Determining the Isoelectric Point (IEP) In Engineered Particles

Charges of the particles present in a colloidal dispersion can affect the stability of the suspension.

Each particle is covered by oppositely charged ions near the surface, forming a stern or a fixed layer. Both positive and negative ions form a charge cloud beyond the stern layer. The shear or slipping plane is the distance between the particle surfaces separating the ions in equilibrium from the double layer of ions moving along with the particle.

The zeta potential (z) is defined as the electric potential at the slipping plane, measure in mV. Figure 1 shows the colloidal dispersion of particles forming the stern layer.

 

Colloidal dispersion of particles forming stern layer

Figure 1. Colloidal dispersion of particles forming stern layer

Stable dispersions may have high zeta potential, which helps in predicting the dispersion stability. The zeta potential can be easily altered by adjusting the pH of dispersion and therefore the dispersion stability. This article briefs about the isoelectric point (IEP) of dispersion, which is based on the zeta potential measurements.

What is Isoelectric Potential?

The IEP of dispersion is defined as the pH value at which the value of zeta potential is zero. The IEP is used for the determination of the conditions at which the dispersion is unstable and also the chemical species present at the surface of the engineered particles as zeta potential is specific to surface properties. For instance, the IEP of a silica particle covered with alumina will be similar to the IEP of alumina. Table 1 shows certain reference IEP values.

Table 1. Reference values of certain IEPs

alpha aluminum oxide : 8-9
alpha iron oxide : 8.5
cerium oxide : 7-8
chormium oxide : 6-8
iron oxide (magnetite) : 6.5
magnesium oxide : 12-13
manganese oxide : 4-5
nickel oxide : 10-11
silicon carbide : 2-3
silicon dioxide : 2-3
silicon nitride : 6-7
tin oxide : 4-5
tungsten oxide : 0.5
zinc oxide : 9-10

Determination of Dairy Creamer IEP

Coffee-mate is a non-dairy creamer with a reproducible IEP value. The original powder product consists of water emulsion and oil, which is stabilized by emulsifiers such as mono and diglycerides.

The sample is prepared by dissolving 0.1g of powder in 200mL of DI water followed by stirring for three minutes. This sample was continuously stirred using a pH probe immersed in the sample. Titration of the sample is carried out by using 0.1N solution of HCl to change the pH from 6.7 to 3.5.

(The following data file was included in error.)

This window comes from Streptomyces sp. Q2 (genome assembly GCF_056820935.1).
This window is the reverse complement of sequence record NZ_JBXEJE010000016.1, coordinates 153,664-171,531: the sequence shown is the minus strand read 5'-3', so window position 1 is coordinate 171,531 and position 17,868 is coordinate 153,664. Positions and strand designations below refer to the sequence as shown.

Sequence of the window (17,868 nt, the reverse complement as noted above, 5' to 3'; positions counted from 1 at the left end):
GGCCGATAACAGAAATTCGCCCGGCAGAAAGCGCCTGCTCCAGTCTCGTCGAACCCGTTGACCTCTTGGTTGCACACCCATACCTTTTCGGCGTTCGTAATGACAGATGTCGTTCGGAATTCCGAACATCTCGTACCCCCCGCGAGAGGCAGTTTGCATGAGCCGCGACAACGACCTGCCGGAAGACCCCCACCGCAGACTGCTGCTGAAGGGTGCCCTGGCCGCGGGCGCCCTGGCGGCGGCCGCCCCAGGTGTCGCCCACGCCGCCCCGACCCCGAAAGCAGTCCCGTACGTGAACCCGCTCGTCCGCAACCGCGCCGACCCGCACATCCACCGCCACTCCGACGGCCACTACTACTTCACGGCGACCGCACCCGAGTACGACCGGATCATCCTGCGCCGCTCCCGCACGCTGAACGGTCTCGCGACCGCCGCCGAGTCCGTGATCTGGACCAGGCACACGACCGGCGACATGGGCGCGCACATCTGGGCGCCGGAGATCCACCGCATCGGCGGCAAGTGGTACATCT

The steps given below explain the procedure of sample measurement:

  • Place 3mL of sample in a disposable cell
  • Insert the Nicomp dip cell electrodes into the disposable cell
  • Perform 60s measurements for three times at each pH value
  • Calculate the average zeta potential value
  • Flush the dip cell electrodes after each measurement using DI water
  • Lower the pH for the next measurement

The entire measurement settings of zeta potential were shown in the Figure 2. The results obtained after taking zeta potential measurements at seven pH values are shown in Figure 3. The value of IEP obtained in this study is 4.2 at 0mV zeta potential.

Zeta potential measurement settings

Figure 2. Zeta potential measurement settings

IEP data for Coffee-mate

Figure 3. IEP data for Coffee-mate

Determination of IEP of Proteins

Protein samples were prepared by diluting bovine serum albumin (BSA) from Sigma Aldrich with DI water in 1:100 proportion. The BSA solution was mixed with 0.1M KOH to alter the pH to 8 and titrated using 0.1M HCl to achieve a final pH of 3.75. At each pH value, three zeta potential measurements were carried out, and the average value was obtained. Figure 4 shows the volume-weighted mean particle with a diameter of 5.5nm. Figure 5 shows the IEP titration data, where the IEP = 5.07.

Particle size of BSA protein - volume weighted

Figure 4. Particle size of BSA protein - volume weighted

IEP data for BSA protein

Figure 5. IEP data for BSA protein

Conclusion

Zeta potential measurements are carried out to nullify dispersion instability arising as a result of IEP under surface chemistry conditions. Methods of sample preparation and measurement of IEPs of proteins and dairy creamer are described in this article, and the graphs illustrating the zeta potential measurements of these substances are shown.

This information has been sourced, reviewed and adapted from materials provided by Entegris

For more information on this source, please visit Entegris

Citations

Please use one of the following formats to cite this article in your essay, paper or report:

  • APA

    Entegris. (2020, October 20). Determining the Isoelectric Point (IEP) In Engineered Particles. AZoM. Retrieved on January 19, 2021 from https://www.azom.com/article.aspx?ArticleID=11523.

  • MLA

    Entegris. "Determining the Isoelectric Point (IEP) In Engineered Particles". AZoM. 19 January 2021. <https://www.azom.com/article.aspx?ArticleID=11523>.

  • Chicago

    Entegris. "Determining the Isoelectric Point (IEP) In Engineered Particles". AZoM. https://www.azom.com/article.aspx?ArticleID=11523. (accessed January 19, 2021).

  • Harvard

    Entegris. 2020. Determining the Isoelectric Point (IEP) In Engineered Particles. AZoM, viewed 19 January 2021, https://www.azom.com/article.aspx?ArticleID=11523.

Ask A Question

Do you have a question you'd like to ask regarding this article?

Leave your feedback
Submit